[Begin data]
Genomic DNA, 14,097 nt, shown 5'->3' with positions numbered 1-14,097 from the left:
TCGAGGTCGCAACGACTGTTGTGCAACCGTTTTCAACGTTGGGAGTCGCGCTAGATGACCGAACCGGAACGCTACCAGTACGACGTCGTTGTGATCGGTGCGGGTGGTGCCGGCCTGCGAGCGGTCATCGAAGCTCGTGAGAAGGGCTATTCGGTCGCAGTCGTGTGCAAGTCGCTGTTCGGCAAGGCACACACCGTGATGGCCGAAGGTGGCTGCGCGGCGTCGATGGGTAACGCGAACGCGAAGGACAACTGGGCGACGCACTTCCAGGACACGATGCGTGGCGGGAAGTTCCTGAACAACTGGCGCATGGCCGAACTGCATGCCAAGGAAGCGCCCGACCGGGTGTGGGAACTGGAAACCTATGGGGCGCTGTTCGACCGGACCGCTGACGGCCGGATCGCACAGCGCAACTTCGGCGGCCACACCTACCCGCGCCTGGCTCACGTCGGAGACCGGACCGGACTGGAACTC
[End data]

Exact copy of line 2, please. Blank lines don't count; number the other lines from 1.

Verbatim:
TCGAGGTCGCAACGACTGTTGTGCAACCGTTTTCAACGTTGGGAGTCGCGCTAGATGACCGAACCGGAACGCTACCAGTACGACGTCGTTGTGATCGGTGCGGGTGGTGCCGGCCTGCGAGCGGTCATCGAAGCTCGTGAGAAGGGCTATTCGGTCGCAGTCGTGTGCAAGTCGCTGTTCGGCAAGGCACACACCGTGATGGCCGAAGGTGGCTGCGCGGCGTCGATGGGTAACGCGAACGCGAAGGACAACTGGGCGACGCACTTCCAGGACACGATGCGTGGCGGGAAGTTCCTGAACAACTGGCGCATGGCCGAACTGCATGCCAAGGAAGCGCCCGACCGGGTGTGGGAACTGGAAACCTATGGGGCGCTGTTCGACCGGACCGCTGACGGCCGGATCGCACAGCGCAACTTCGGCGGCCACACCTACCCGCGCCTGGCTCACGTCGGAGACCGGACCGGACTGGAACTC